National Register Database and Research

The National Register of Historic Places is the official list of the Nation's historic places worthy of preservation. Authorized by the National Historic Preservation Act of 1966, the National Park Service's National Register of Historic Places is part of a national program to coordinate and support public and private efforts to identify, evaluate, and protect America's historic and archeological resources.
Mural "Parque Chicano" painted on pillar of San Diego-Coronado Bridge
Chicano Park, San Diego, California

Photograph courtesy of California State Historic Preservation Office

Database

We are currently scanning our records. Unfortunately, until they are all scanned, they will be in three different places.

  1. National Register of Historic Places NPGallery Database
    NOTE: the database does not include the following states: Arkansas, Illinois, Massachusetts, Michigan, Missouri, North Carolina, New York, Pennsylvania, Ohio, Texas, and Virginia.

  2. National Archives. All of our records will eventually be in the National Archives. Right now NARA has the states of: Alabama, Alaska, Arizona, Arkansas, Colorado, Delaware, Florida, Georgia, Hawaii, Idaho, Illinois, Indiana, Iowa, Louisiana, Maine, Massachusetts, Michigan, Minnesota, Mississippi, Missouri, Montana, Nebraska, Nevada, New Hampshire, New Mexico, New York, North Dakota, North Carolina, Ohio, Oklahoma, Oregon, Pennsylvania, Rhode Island, South Dakota, Texas, Utah, Vermont, Virginia, Washington, West Virginia, Wisconsin, Wyoming. (and more will be added.)

    How to search NARA's holdings. The easiest way is if you know the reference number. (Available on our spreadsheet. Then follow this link to NARA And just replace the reference number with the one you want, or the property name.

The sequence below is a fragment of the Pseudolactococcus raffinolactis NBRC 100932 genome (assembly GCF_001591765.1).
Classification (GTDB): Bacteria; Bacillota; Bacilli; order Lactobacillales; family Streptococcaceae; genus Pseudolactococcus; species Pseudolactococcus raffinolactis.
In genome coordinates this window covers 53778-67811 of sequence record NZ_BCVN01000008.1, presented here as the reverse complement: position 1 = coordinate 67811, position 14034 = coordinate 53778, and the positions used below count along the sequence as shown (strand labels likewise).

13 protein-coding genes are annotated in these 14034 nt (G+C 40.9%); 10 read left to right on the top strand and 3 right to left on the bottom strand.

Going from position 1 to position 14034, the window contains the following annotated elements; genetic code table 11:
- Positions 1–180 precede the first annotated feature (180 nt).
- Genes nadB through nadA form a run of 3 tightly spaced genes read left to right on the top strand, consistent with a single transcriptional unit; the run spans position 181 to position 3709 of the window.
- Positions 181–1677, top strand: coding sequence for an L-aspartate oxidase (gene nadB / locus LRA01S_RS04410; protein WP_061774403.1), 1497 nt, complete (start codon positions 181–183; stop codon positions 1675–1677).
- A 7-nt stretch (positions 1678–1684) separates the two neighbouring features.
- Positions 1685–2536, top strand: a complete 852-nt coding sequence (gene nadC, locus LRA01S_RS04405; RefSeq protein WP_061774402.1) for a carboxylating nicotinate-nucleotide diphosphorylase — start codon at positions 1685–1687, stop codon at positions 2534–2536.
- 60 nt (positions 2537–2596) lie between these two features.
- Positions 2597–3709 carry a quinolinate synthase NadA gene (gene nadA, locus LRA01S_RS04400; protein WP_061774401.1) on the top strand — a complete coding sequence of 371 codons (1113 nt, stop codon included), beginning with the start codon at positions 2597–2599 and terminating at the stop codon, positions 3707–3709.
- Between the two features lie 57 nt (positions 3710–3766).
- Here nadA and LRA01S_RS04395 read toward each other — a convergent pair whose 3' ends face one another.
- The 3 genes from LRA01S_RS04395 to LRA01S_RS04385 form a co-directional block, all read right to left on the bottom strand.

3. Weekly List Search Engine for new listings (from 2013 to the present)

  4. If the file has not been digitized yet you can request a copy from us. Please include the name of the property, the state, and the reference number (or as much information as you know on the property). And e-mail the request to us at: Reference e-mail

Restricted files have not been posted online.

Five single family detached home in the Greenwood Park Plats Historic District
Greenwood Park Plats Historic District, Des Moines, Iowa

Photograph courtesy of Iowa State Historic Preservation Office

Map

You can see a map and do an address search of non-restricted listed properties in the National Register of Historic Places at:
https://www.nps.gov/maps/full.html?mapId=7ad17cc9-b808-4ff8-a2f9-a99909164466
The map prefers Google Chrome, and doesn't work well in Firefox or Internet Explorer.
To download GIS spatial data, please see the instructions on our Data Downloads page.


Geographical (GIS) Data

Spreadsheets

These three spreadsheets are current through the end of 2017.

Spreadsheet of NRHP Listed Properties
Spreadsheet of National Historic Landmarks (NHLs)
Spreadsheet of Multiple Property Covers
National Register of Historic Places Properties: Listed/Returned/Removed/eligible/ineligible (up to September 20, 2018)